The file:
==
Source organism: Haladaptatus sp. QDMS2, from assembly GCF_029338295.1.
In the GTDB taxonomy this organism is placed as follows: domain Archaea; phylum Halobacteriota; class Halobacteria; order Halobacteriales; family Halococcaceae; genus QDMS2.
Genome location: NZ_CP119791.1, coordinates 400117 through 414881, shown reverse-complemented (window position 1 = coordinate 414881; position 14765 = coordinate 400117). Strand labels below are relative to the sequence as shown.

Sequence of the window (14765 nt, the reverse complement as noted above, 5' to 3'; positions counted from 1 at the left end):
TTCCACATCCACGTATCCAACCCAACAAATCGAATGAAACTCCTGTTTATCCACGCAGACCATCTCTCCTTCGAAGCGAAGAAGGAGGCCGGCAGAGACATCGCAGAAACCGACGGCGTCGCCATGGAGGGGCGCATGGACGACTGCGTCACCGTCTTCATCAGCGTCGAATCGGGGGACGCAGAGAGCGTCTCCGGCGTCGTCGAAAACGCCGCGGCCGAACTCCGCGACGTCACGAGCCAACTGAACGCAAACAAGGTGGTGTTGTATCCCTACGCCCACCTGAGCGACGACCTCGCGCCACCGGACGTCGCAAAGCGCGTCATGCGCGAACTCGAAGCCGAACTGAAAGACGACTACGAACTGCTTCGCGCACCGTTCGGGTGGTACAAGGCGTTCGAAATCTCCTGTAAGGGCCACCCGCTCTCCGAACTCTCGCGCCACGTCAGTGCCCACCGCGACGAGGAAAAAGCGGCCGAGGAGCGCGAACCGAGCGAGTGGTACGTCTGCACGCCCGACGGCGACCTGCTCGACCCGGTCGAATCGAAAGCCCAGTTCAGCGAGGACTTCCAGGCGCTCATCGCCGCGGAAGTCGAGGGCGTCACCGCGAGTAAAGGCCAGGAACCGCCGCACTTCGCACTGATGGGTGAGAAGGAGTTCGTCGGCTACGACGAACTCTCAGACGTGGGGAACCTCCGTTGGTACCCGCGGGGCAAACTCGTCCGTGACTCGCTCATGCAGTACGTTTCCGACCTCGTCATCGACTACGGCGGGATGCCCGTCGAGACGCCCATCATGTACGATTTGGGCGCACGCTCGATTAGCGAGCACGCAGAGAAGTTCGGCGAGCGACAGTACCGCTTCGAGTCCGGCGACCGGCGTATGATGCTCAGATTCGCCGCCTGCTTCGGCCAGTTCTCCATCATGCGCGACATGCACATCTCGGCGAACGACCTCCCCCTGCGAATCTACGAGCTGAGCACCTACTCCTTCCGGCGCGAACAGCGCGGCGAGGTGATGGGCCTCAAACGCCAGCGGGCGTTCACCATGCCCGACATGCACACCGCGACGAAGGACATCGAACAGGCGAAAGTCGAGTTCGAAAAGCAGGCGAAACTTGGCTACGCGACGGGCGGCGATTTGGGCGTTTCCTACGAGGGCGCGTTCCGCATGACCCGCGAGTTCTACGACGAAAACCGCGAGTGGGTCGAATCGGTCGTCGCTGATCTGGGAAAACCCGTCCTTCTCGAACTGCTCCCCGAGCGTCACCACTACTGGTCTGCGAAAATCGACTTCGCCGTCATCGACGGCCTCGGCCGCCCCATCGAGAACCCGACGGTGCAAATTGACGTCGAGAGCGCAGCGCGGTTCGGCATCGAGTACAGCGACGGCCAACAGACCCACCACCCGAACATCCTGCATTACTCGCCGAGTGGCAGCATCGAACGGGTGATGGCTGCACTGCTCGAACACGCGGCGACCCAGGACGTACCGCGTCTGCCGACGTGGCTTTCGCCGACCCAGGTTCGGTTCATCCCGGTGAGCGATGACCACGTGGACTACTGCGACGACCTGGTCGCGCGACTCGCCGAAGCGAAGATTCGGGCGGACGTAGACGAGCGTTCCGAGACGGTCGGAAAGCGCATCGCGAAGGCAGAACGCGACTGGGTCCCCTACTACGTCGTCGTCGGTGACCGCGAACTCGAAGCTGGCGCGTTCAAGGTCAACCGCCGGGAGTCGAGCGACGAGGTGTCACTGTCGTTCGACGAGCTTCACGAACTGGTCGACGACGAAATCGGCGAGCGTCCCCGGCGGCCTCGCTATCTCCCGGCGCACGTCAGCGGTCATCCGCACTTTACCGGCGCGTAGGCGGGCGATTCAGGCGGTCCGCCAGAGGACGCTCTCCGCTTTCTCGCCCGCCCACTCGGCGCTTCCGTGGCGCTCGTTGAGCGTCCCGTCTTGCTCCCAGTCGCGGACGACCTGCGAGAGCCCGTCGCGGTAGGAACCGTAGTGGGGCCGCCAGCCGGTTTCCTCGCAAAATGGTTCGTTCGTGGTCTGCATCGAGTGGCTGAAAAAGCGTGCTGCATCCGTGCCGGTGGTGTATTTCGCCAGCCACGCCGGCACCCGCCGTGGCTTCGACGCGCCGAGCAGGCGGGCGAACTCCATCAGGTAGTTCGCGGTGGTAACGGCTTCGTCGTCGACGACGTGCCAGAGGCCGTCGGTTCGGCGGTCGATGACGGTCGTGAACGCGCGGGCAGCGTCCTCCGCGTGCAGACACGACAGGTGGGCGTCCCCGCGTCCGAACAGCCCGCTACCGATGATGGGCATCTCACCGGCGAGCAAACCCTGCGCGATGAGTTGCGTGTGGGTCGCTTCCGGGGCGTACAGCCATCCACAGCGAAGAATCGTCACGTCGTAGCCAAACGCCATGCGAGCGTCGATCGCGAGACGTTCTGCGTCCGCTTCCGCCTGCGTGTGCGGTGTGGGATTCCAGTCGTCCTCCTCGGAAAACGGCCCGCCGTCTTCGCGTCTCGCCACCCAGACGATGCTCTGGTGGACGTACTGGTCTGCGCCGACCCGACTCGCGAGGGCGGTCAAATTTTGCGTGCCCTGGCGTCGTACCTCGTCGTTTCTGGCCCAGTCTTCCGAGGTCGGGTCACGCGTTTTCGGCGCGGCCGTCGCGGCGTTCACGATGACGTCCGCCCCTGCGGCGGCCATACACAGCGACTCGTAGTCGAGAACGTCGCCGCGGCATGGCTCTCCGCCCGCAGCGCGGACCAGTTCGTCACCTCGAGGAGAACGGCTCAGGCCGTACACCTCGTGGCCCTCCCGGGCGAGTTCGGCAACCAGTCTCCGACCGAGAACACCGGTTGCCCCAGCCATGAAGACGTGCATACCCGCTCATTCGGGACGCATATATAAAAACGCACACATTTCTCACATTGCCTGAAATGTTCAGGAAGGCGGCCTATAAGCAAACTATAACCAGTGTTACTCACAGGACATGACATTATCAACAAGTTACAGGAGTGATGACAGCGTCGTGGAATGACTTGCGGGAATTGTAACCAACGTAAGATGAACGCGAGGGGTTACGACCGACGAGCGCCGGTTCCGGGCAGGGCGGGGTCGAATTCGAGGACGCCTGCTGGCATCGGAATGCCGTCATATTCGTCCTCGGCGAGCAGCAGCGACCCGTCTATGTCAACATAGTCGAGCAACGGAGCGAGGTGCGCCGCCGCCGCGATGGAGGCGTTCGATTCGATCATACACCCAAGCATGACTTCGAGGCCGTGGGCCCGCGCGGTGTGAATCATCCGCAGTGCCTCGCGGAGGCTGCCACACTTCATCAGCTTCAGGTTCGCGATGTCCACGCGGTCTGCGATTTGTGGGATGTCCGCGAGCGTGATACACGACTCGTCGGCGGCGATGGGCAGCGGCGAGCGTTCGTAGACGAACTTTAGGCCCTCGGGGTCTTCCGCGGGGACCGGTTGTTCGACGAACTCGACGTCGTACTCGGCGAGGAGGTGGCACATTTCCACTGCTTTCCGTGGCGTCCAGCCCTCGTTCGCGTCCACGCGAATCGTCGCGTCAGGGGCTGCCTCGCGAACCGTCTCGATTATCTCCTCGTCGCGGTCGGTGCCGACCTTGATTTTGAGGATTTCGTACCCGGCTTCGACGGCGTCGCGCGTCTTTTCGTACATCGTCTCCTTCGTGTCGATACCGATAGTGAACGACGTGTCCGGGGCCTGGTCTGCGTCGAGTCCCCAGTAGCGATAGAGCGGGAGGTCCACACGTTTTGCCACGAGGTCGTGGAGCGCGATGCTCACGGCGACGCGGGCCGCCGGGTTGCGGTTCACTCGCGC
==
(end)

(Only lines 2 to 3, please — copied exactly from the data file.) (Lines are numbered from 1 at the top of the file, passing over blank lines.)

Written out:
In the GTDB taxonomy this organism is placed as follows: domain Archaea; phylum Halobacteriota; class Halobacteria; order Halobacteriales; family Halococcaceae; genus QDMS2.
Genome location: NZ_CP119791.1, coordinates 400117 through 414881, shown reverse-complemented (window position 1 = coordinate 414881; position 14765 = coordinate 400117). Strand labels below are relative to the sequence as shown.